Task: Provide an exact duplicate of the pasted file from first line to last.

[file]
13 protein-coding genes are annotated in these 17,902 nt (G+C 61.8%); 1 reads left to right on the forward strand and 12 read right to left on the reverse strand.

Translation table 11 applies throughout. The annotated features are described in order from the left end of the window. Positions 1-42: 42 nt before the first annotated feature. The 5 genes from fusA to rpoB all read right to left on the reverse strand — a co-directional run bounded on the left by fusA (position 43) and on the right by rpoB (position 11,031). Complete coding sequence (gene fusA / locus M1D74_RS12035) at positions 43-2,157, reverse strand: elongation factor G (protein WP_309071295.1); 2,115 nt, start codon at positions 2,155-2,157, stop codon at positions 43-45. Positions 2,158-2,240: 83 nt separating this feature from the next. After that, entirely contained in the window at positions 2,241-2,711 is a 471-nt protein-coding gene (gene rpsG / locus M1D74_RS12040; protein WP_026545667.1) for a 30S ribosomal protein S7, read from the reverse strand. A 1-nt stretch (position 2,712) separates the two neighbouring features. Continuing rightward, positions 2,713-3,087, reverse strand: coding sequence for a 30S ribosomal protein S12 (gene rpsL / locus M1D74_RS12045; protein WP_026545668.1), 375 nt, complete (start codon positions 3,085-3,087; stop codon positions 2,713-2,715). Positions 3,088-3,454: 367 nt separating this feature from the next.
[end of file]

13 protein-coding genes are annotated in these 17,902 nt (G+C 61.8%); 1 reads left to right on the forward strand and 12 read right to left on the reverse strand.

Translation table 11 applies throughout. The annotated features are described in order from the left end of the window. Positions 1-42: 42 nt before the first annotated feature. The 5 genes from fusA to rpoB all read right to left on the reverse strand — a co-directional run bounded on the left by fusA (position 43) and on the right by rpoB (position 11,031). Complete coding sequence (gene fusA / locus M1D74_RS12035) at positions 43-2,157, reverse strand: elongation factor G (protein WP_309071295.1); 2,115 nt, start codon at positions 2,155-2,157, stop codon at positions 43-45. Positions 2,158-2,240: 83 nt separating this feature from the next. After that, entirely contained in the window at positions 2,241-2,711 is a 471-nt protein-coding gene (gene rpsG / locus M1D74_RS12040; protein WP_026545667.1) for a 30S ribosomal protein S7, read from the reverse strand. A 1-nt stretch (position 2,712) separates the two neighbouring features. Continuing rightward, positions 2,713-3,087, reverse strand: coding sequence for a 30S ribosomal protein S12 (gene rpsL / locus M1D74_RS12045; protein WP_026545668.1), 375 nt, complete (start codon positions 3,085-3,087; stop codon positions 2,713-2,715). Positions 3,088-3,454: 367 nt separating this feature from the next.